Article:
Clare manager Evan Talty wants his side to end their poor run of form in knockout football as they seek to stop a dangerous Longford outfit.
With Clare having not won a knockout Championship game since 2016, the Clare manager is keenly aware that his side simply must find a way to win this Sunday in Birr (throw in 2pm), something which has proved problematic in recent years.
Clare had failed to win an opening round Championship game since 2018 but rectified that statistic when defeating Down. They suffered a one point defeat to Louth, having already reached the knockout stages before a ball was kicked in Cusack Park two weeks ago.
Talty now has his sights set on ending Clare’s poor run of form in knockout Championship football.
“I’d be a fan of calling things as they are. We have experience. Our 20 year olds would have four years inter county behind them. They are young but mature. We should have beat Tipp and Meath a couple of years ago (at the quarter final stage). If we keep letting others have their day in the sun, when is it our turn?”
“Everyone says we are there or thereabouts. We have been nowhere near an All Ireland since 2016.
“We have put a huge emphasis on bringing a performance on the big day. We’ve had moral victories over the years but we all play to win at this level. We are not here for a three year development plan or a five year project, we are here to get a job done this year.”
The Kilmurry Ibrickane man states that Róisín Looney (shoulder) and Chloe Towey (achilles) are his side’s only injury concerns with the pair out long term.
After a solid all round team display against Down, Clare slipped up against Louth as they failed to take enough of their chances.
Despite being disappointed with the defeat in the immediate aftermath, the Kilmurry-Ibrickane man feels that with his side having already reached the quarter finals, Clare were missing the added motivation that a knockout game brings.
“Statistically it was pretty much as good if not a better performance than the Down one but we didn’t take our chances. In effect it was a dead rubber. We were going to be playing either Longford or Roscommon and they are both really good teams. There was an element of complacency even though we wanted to keep our winning run going.”
“We probably didn’t have the enthusiasm that we needed. We really targeted the Down game and then I think we had some emotional fatigue, like the Clare hurlers had after the Munster final. We tried to get up again but we had the safety net there. The big thing now is that we learn because a performance like that won’t be good enough.”
Talty is keen to stress that his side are still on a decent run of form. After a Connacht Championship campaign in which they won all three of their games, a powerful opening half display saw them ease past Down in the opening round of the All Ireland series.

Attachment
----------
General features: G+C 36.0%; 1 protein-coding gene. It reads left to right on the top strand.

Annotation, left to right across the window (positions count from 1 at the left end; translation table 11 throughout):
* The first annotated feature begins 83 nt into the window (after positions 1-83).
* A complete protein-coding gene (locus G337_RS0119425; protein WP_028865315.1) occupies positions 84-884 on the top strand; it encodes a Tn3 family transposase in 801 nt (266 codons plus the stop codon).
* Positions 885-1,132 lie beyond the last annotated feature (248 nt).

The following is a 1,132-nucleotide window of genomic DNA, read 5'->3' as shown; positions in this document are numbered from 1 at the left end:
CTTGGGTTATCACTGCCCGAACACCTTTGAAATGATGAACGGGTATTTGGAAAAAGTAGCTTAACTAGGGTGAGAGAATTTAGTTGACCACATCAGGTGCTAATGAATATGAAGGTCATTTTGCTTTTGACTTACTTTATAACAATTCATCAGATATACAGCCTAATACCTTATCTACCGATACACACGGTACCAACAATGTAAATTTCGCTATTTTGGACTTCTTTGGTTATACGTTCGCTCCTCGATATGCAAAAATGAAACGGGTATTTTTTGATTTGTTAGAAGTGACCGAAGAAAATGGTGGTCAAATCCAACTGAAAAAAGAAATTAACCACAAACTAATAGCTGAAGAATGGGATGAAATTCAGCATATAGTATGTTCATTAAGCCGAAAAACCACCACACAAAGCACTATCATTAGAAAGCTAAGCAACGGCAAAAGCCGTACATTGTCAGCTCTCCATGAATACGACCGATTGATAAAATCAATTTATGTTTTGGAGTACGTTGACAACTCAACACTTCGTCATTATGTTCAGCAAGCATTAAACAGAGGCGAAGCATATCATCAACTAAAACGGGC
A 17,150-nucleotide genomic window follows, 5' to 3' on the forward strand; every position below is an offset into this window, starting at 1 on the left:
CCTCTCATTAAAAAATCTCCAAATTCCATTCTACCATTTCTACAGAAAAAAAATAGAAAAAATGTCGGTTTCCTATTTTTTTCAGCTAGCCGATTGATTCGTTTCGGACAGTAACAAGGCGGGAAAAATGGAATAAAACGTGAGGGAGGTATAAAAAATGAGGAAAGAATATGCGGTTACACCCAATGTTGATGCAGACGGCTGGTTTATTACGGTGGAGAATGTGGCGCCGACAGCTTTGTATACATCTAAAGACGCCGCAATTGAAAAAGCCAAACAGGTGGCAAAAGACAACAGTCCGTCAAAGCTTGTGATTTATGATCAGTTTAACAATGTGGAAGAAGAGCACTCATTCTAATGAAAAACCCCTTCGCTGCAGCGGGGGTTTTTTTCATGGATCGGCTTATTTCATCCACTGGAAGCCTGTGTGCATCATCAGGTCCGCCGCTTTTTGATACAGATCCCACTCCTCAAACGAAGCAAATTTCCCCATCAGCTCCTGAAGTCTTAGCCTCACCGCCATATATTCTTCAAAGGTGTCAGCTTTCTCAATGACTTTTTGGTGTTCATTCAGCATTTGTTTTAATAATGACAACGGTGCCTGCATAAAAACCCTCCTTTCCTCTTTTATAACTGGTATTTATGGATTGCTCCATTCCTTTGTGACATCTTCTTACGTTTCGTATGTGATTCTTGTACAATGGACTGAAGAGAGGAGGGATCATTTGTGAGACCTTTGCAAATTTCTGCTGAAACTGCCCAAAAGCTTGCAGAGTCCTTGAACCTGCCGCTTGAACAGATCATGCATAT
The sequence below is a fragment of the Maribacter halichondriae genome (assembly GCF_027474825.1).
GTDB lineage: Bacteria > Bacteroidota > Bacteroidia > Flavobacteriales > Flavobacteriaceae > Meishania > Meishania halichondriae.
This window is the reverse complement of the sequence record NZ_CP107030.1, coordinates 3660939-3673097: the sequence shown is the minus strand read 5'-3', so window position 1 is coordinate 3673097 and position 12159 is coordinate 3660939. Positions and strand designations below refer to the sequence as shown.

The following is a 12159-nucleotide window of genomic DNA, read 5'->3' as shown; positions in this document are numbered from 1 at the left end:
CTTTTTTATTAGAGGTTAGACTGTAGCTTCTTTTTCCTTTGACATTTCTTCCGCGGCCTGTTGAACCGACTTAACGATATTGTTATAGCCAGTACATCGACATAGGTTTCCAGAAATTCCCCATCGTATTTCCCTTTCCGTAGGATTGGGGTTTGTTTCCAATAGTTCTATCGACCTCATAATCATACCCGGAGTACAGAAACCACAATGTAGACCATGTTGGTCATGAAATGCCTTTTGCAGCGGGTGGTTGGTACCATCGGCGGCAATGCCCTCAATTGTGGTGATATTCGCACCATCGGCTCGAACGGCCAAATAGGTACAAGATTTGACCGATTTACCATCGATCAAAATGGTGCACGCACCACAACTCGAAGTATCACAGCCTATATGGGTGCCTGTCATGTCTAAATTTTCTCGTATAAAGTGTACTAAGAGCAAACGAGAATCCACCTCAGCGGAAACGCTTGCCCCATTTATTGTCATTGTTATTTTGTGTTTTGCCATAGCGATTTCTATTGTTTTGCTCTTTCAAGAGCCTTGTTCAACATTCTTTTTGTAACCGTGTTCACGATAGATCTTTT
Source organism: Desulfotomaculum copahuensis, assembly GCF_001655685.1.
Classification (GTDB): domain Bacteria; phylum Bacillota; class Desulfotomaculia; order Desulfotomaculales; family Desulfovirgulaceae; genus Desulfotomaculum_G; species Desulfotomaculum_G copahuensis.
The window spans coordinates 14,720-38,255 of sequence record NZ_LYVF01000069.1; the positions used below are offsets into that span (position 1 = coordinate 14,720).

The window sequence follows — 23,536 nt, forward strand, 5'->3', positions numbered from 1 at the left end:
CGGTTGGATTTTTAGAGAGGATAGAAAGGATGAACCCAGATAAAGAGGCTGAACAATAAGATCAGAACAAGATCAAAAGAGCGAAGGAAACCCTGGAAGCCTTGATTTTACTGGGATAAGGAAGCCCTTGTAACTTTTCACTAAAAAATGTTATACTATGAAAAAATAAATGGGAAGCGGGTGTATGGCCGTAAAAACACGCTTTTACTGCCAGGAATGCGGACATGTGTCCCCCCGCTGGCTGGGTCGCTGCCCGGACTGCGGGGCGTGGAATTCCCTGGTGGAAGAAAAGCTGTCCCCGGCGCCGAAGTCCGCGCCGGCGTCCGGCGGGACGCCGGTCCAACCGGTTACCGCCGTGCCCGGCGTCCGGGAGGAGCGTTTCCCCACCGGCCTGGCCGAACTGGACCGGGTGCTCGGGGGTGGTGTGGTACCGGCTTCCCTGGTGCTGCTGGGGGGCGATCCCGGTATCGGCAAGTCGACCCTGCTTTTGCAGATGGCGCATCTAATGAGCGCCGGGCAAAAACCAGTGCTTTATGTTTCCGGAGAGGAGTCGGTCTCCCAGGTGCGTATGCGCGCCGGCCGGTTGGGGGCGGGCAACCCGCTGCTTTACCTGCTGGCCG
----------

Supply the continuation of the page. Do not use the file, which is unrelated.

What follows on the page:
Although the unbeaten run came to an end, he feels his side got what they required out of the group stages.
“If you break it down, we were disappointed with the league phase and delighted with what we got out of the Connacht (Championship) phase. In the Championship group phase, if you look at the two in their totality, we would be happy with where we are.”
“We don’t have to be the best team all year. We just have to be for 60 minutes, three times over the next couple of months. If you look at the Mayo men, they win games but when they need to they come alive. We want to do the same. It’s important to realise we are on a good run.”
The Kilmurry-Ibrickane man insists Longford hold the favourites tag after they downed a fancied Kildare side before beating Division Three champions Roscommon to top the group.
With Michelle Farrell kicking 1-9 against Roscommon in their last game to help Longford finish top of their group, the sharpshooter will need to see her influence curbed if Clare are to progress to the semi final stage.
“Any team we play now is going to have good players. No matter who we have inside, if there is a heap of space in front of a forward then we are in trouble. Clodagh Lohan and Michelle are exceptionally good footballers and we have to keep an eye on them.
“If we work hard enough we hope to keep the ball away from that side of the pitch so that’s what we want to do.”
Talty feels that his side will need to bring a renewed energy to the heat of battle if they are to have any chance of winning their first quarter final since 2016.
“Attack is the best form of defence. We need to have mass energy, workrate and move the ball fast. We will create chances so it’s just about taking them. If we do what we did against Down then we are in with a great shout. If we do what we did against Louth then we will have a sad bus coming home. I’ve no doubt the girls are ready so it’s up to us to produce a performance.”